Spills: Welcome to the Big Leagues, Rookie

By Kevin Okleberry

Coal ash spill sends piles of black ash into the Price River

Harmful algal bloom on Utah Lake

It was on a bright Monday morning, July 11, 2016, when I walked into the Multi-Agency State Office Building in west Salt Lake City to begin my new job as the Spills Coordinator for the Department of Environmental Quality’s (DEQ’s) Division of Water Quality (DWQ). I was a bit nervous, but also excited to begin this new phase of my career as an Environmental Health Scientist.

I had left my job as an Emergency Response Coordinator for Salt Lake County Health Department (SLCHD) the previous week. During my 19 ½ years with the Health Department, I had seen and done pretty much everything related to environmental health — from restaurant and pool inspections, to garbage and housing complaints, to meth labs and household hazardous wastes. For the last 13 years, I investigated illegal discharges, cleaned up chemical spills, and manned the Health Department’s after-hours Emergency Line. It was with no small amount of regret that I left my friends and the familiar surroundings at SLCHD’s Division of Environmental Health to come work at DEQ.

At my previous job, my duties rarely involved leaving Salt Lake County, but I was soon to discover that my duties encompassed the entire state, and the environmental incidents I investigated here were much, much bigger on average than the ones I dealt with in the County.

Coal ash spills and sends piles of black ash into the Price River

Coal ash spill in Price River

I had barely settled in to my cubicle when on July 13, 2016, a new assignment was thrust upon me from out of the blue. Blue-green, that is, as in the algae which had created a massive bloom on Utah Lake. The training for my new position was put on hold as I was called in to help with the DWQ’s response to the incident. I helped write web updates, organize meetings, provide expert advice on personal protective equipment (PPE), and most of all, answer questions from the public. And there were lots and lots of questions:  by my count I answered 143 phone calls the week after the algal bloom started. One co-worker quipped that instead of a “baptism by fire” it was a “baptism by algae”.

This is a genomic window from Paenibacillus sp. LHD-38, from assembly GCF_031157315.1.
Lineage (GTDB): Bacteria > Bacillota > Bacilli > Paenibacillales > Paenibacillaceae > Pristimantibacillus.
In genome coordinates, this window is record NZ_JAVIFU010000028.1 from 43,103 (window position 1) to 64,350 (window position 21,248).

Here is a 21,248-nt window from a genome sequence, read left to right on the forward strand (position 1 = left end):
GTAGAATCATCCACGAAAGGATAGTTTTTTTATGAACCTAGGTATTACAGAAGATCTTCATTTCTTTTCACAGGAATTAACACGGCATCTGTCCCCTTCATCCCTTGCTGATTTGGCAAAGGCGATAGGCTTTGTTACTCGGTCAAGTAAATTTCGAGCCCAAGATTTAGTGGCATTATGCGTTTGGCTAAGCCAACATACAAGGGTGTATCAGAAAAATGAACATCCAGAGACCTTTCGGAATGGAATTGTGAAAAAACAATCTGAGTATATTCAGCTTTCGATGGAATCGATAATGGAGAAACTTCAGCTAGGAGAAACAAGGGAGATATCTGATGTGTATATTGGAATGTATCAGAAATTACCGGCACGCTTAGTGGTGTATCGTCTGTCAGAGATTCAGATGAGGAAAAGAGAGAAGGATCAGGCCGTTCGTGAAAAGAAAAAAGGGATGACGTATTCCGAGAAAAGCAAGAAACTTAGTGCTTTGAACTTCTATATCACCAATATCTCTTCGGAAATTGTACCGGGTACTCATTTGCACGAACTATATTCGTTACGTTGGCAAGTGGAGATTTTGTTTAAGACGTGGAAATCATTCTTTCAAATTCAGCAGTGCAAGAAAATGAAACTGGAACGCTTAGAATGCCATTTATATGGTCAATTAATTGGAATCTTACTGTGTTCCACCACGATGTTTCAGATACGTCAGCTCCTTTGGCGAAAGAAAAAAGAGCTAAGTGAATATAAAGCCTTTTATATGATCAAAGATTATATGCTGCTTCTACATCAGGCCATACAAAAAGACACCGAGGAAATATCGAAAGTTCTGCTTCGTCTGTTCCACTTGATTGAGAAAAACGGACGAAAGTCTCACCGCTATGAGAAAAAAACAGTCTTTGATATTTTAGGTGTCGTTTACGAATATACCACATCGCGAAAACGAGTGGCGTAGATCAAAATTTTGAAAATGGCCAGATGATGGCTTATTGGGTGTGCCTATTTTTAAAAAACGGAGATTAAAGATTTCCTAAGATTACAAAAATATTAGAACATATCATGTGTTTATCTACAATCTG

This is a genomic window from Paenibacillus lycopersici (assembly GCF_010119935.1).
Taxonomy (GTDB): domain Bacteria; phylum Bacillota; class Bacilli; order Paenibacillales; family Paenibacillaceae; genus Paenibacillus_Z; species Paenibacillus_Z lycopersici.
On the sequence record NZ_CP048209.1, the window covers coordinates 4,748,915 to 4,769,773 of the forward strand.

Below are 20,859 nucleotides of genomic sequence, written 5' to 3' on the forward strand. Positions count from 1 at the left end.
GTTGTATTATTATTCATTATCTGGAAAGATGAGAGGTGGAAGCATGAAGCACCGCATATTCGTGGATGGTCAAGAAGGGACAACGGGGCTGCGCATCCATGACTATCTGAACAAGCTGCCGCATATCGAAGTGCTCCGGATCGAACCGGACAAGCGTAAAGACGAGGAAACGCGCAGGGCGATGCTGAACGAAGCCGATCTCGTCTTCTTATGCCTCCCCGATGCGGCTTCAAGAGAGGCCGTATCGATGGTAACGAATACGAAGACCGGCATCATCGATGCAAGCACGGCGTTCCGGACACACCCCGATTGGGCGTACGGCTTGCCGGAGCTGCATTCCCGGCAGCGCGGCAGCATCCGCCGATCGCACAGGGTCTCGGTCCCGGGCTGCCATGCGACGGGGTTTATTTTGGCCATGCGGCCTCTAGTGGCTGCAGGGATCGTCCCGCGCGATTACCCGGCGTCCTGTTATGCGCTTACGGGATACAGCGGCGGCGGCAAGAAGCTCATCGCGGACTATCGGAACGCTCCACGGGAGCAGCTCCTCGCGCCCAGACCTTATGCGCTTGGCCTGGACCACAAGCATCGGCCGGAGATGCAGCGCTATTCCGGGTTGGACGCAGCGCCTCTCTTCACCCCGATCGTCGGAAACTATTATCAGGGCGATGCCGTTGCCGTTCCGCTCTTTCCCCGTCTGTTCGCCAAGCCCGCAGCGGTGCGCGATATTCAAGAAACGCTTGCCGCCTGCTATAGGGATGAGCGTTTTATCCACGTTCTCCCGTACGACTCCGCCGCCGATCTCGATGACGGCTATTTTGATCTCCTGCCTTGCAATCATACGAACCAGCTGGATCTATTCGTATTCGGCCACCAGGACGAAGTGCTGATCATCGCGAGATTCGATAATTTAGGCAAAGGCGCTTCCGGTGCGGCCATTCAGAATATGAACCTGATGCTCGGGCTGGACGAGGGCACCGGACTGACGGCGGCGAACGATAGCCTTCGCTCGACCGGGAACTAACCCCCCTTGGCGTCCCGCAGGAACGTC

Eventually, the bloom dissipated and I started to learn the finer details of my job. Little did I know that things were just getting started.

On August 4, 2016, another major environmental incident occurred down in Central Utah. A once-in-a-century thunderstorm dumped over 2 inches of rain on a dry canyon above a coal ash landfill located upstream from the town of Helper, overwhelming the landfill’s drainage system and washing several thousand cubic yards of material into the catch basin and the Price River below. As this was one of my assigned duties, I took charge of the investigation, prepared the case file, and wrote the enforcement documents, all while learning DWQ’s procedures and processes on the fly.

DEQ scientist holds handful of mud pulled from the American Fork River after sediment spills into the waterway.

Tibble Fork sediment release

The busy summer wasn’t done yet. On August 23, 2016, DWQ received a report of a large sediment release from the Tibble Fork Dam construction site in American Fork Canyon, which turned the blue-ribbon trout habitat of the American Fork River into something that looked like chocolate milk and killed thousands of fish in the process. During the next two weeks, I drove up the canyon no less than eight times and learned more about the history and geology and resources of American Fork Canyon than I had ever imagined.  As with the coal-ash spill, I took charge of the investigation, coordinated the response with the different agencies involved, and prepared the Notice of Violation (NOV) which was issued on September 28, 2016. Since I will be overseeing the cleanup and recovery of the river, this case will likely be going for a long time.

So to sum it all up, it has been a busy three months at DEQ. Even so, it has been enjoyable and exciting, and I can’t help but wonder what is going to happen next.

Want to learn more about DWQ’s spill response to this summer’s algal blooms and spills? Visit our Algal Blooms page and Tibble Fork pages for more in-depth information.

24october2016-kevin-web-resizeI have a Bachelor’s degree in Microbiology from Weber State University, and a Bachelor’s degree in Public Health and a Master’s degree in Toxicology from Utah State University.  I have been a Licensed Environmental Health Scientist for over 19 years.  In addition to working for Salt Lake County and DEQ, I have taught chemistry courses at Salt Lake Community College for the past 6 years.  In my spare time, I enjoy the outdoors with my wife and children.